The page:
One of Frank Moorhouse’s stories in his collection The Americans, Baby (1972) vividly describes two people’s tentative steps across a divide. It is a sexual overture, but also one that defies the constraints of national stereotypes. Carl, an Australian university student, bristles at an American man’s advances. Uneasy about his new sexual identity, he is unable to shake the sense that he is consorting with the enemy, at a time of mass protests against the Vietnam War. At the story’s end, the two men lie together in bed holding hands. The American urges his Australian lover to wipe his tears, then comments obliquely: ‘I guess this is the way it is with us.’

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Okay, I’ll tell you what’s wrong with this country. For a start, we have this profoundly stupid and deeply irritating myth that we’re all irreverent freedom-loving larrikins and easygoing egalitarians, when it is painfully obvious that we have long been a nation of prudes and wowsers, that our collective psyche has been warped by what Patrick Mullins describes, with his characteristic lucidity, as ‘a fear of contaminating international influences’, and that we are not just an insular, conservative, and deeply conformist society, but for some unaccountable reason we take pride in our ignorance and parochialism. And let’s not neglect the fact that we are cringingly deferential and enamoured of hierarchy. Oh yes, it’s all master–slave dialectics and daddy issues around here. Why the hell else would we keep electing entitled, smirking, condescending autocrats?

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James Bradley’s Ghost Species arrives at a time when fiction seems outpaced by the speed with which we humans are changing the planet. Alarmingly, such writerly speculation has been realised during Australia’s tragic summer, when the future finally bore down on us. And there are few writers of climate fiction – or ‘cli-fi’, the term coined by activist blogger Dan Bloom and popularised in a tweet by Margaret Atwood – who so delicately straddle the conceptual divide between present and future as Bradley.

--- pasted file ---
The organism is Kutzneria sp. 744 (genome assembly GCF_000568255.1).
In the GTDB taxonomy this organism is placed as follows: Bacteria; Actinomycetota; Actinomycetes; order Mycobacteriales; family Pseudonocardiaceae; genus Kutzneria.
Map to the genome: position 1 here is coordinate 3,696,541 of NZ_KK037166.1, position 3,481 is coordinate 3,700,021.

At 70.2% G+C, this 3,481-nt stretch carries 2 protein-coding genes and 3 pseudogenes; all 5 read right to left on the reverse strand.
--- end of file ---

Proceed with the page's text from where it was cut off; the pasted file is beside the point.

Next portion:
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Lloyd O'Neil, long-time publisher of popular Australian non-fiction, has announced that he has sold his company to Penguin. O'Neil is credited with initiating the growth of the indigenous publishing industry in the postwar period. His decision to print his books overseas in 1963 changed the whole nature of the business: ‘For the first time we could produce Australian books at a standard and price that was comparable with overseas,’ he said.

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The Penguin Best Stories Of D’Arcy Niland by D’Arcy Niland, selected with introduction by Ruth Park

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September 1987, no. 94

There is a lot of work still to be done on the place of the yarn in our culture. Has its pre-eminence to do with the roving outback life, with traditions of taciturnity, with an inability to cope with the size of our land? Or has it more to do with the rapid urbanisation of this country and a need to celebrate and protect myths, an abiding sense of nostalgia? Or are there more pragmatic, economic reasons – the dearth of publishing houses, the lack of a landed gentry, the impossibility of survival as a full-time writer? Whatever the cause – and speculation is interesting – there can be little argument about the fact that the yarn has a central place in our literature, whether firmly embedded in a longer novel as in Such is Life and The Wort Papers, or staring at us from literary magazines or collections of short stories.